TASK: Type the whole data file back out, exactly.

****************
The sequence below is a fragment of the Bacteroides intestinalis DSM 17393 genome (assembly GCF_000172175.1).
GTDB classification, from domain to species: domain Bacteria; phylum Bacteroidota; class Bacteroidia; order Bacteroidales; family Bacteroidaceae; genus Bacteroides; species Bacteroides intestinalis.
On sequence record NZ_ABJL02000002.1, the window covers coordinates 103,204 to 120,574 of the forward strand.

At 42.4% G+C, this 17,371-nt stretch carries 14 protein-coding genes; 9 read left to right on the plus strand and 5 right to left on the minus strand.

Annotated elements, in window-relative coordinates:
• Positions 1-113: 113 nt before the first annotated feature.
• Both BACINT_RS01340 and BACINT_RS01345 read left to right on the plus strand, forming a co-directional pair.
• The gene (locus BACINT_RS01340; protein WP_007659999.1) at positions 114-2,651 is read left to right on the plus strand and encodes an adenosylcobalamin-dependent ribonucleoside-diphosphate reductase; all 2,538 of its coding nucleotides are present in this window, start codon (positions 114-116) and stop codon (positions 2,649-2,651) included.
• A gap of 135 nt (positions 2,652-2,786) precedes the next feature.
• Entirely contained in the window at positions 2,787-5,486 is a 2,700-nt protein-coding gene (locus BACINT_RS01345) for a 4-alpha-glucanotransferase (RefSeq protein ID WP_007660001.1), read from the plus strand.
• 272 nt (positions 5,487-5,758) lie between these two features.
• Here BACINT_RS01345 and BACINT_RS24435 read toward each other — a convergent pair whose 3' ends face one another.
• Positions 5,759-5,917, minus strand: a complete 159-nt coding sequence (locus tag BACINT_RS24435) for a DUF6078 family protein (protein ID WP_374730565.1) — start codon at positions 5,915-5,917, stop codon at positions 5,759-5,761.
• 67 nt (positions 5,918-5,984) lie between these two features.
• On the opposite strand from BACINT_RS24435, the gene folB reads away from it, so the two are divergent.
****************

The sequence below is a fragment of the Bacteroides intestinalis DSM 17393 genome (assembly GCF_000172175.1).
GTDB classification, from domain to species: domain Bacteria; phylum Bacteroidota; class Bacteroidia; order Bacteroidales; family Bacteroidaceae; genus Bacteroides; species Bacteroides intestinalis.
On sequence record NZ_ABJL02000002.1, the window covers coordinates 103,204 to 120,574 of the forward strand.

At 42.4% G+C, this 17,371-nt stretch carries 14 protein-coding genes; 9 read left to right on the plus strand and 5 right to left on the minus strand.

Annotated elements, in window-relative coordinates:
• Positions 1-113: 113 nt before the first annotated feature.
• Both BACINT_RS01340 and BACINT_RS01345 read left to right on the plus strand, forming a co-directional pair.
• The gene (locus BACINT_RS01340; protein WP_007659999.1) at positions 114-2,651 is read left to right on the plus strand and encodes an adenosylcobalamin-dependent ribonucleoside-diphosphate reductase; all 2,538 of its coding nucleotides are present in this window, start codon (positions 114-116) and stop codon (positions 2,649-2,651) included.
• A gap of 135 nt (positions 2,652-2,786) precedes the next feature.
• Entirely contained in the window at positions 2,787-5,486 is a 2,700-nt protein-coding gene (locus BACINT_RS01345) for a 4-alpha-glucanotransferase (RefSeq protein ID WP_007660001.1), read from the plus strand.
• 272 nt (positions 5,487-5,758) lie between these two features.
• Here BACINT_RS01345 and BACINT_RS24435 read toward each other — a convergent pair whose 3' ends face one another.
• Positions 5,759-5,917, minus strand: a complete 159-nt coding sequence (locus tag BACINT_RS24435) for a DUF6078 family protein (protein ID WP_374730565.1) — start codon at positions 5,915-5,917, stop codon at positions 5,759-5,761.
• 67 nt (positions 5,918-5,984) lie between these two features.
• On the opposite strand from BACINT_RS24435, the gene folB reads away from it, so the two are divergent.